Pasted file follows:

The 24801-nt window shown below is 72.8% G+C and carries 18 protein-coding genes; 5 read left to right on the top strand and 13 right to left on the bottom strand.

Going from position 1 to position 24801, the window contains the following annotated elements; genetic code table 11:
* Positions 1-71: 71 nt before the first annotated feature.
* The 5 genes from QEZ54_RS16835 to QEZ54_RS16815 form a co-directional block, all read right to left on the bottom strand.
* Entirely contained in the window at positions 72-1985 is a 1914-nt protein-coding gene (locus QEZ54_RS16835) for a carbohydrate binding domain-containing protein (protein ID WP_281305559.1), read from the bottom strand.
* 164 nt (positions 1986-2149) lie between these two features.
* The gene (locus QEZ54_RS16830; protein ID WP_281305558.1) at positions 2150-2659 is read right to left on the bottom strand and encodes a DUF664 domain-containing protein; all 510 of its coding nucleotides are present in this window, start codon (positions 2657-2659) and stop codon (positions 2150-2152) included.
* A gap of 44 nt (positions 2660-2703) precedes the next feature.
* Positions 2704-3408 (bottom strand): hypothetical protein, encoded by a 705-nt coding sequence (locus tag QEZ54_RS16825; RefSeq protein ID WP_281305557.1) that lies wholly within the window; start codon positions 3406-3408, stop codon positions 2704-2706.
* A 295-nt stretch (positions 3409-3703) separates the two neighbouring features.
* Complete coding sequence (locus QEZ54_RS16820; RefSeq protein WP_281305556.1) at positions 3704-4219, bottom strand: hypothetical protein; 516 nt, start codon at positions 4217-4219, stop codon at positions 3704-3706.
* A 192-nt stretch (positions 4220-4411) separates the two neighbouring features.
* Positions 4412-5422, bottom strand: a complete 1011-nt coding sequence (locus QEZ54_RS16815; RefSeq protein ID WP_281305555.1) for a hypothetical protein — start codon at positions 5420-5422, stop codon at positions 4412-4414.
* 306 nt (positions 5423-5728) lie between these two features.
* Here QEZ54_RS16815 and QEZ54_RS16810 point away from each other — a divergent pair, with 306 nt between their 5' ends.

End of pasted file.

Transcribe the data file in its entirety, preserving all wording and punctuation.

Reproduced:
The 24801-nt window shown below is 72.8% G+C and carries 18 protein-coding genes; 5 read left to right on the top strand and 13 right to left on the bottom strand.

Going from position 1 to position 24801, the window contains the following annotated elements; genetic code table 11:
* Positions 1-71: 71 nt before the first annotated feature.
* The 5 genes from QEZ54_RS16835 to QEZ54_RS16815 form a co-directional block, all read right to left on the bottom strand.
* Entirely contained in the window at positions 72-1985 is a 1914-nt protein-coding gene (locus QEZ54_RS16835) for a carbohydrate binding domain-containing protein (protein ID WP_281305559.1), read from the bottom strand.
* 164 nt (positions 1986-2149) lie between these two features.
* The gene (locus QEZ54_RS16830; protein ID WP_281305558.1) at positions 2150-2659 is read right to left on the bottom strand and encodes a DUF664 domain-containing protein; all 510 of its coding nucleotides are present in this window, start codon (positions 2657-2659) and stop codon (positions 2150-2152) included.
* A gap of 44 nt (positions 2660-2703) precedes the next feature.
* Positions 2704-3408 (bottom strand): hypothetical protein, encoded by a 705-nt coding sequence (locus tag QEZ54_RS16825; RefSeq protein ID WP_281305557.1) that lies wholly within the window; start codon positions 3406-3408, stop codon positions 2704-2706.
* A 295-nt stretch (positions 3409-3703) separates the two neighbouring features.
* Complete coding sequence (locus QEZ54_RS16820; RefSeq protein WP_281305556.1) at positions 3704-4219, bottom strand: hypothetical protein; 516 nt, start codon at positions 4217-4219, stop codon at positions 3704-3706.
* A 192-nt stretch (positions 4220-4411) separates the two neighbouring features.
* Positions 4412-5422, bottom strand: a complete 1011-nt coding sequence (locus QEZ54_RS16815; RefSeq protein ID WP_281305555.1) for a hypothetical protein — start codon at positions 5420-5422, stop codon at positions 4412-4414.
* 306 nt (positions 5423-5728) lie between these two features.
* Here QEZ54_RS16815 and QEZ54_RS16810 point away from each other — a divergent pair, with 306 nt between their 5' ends.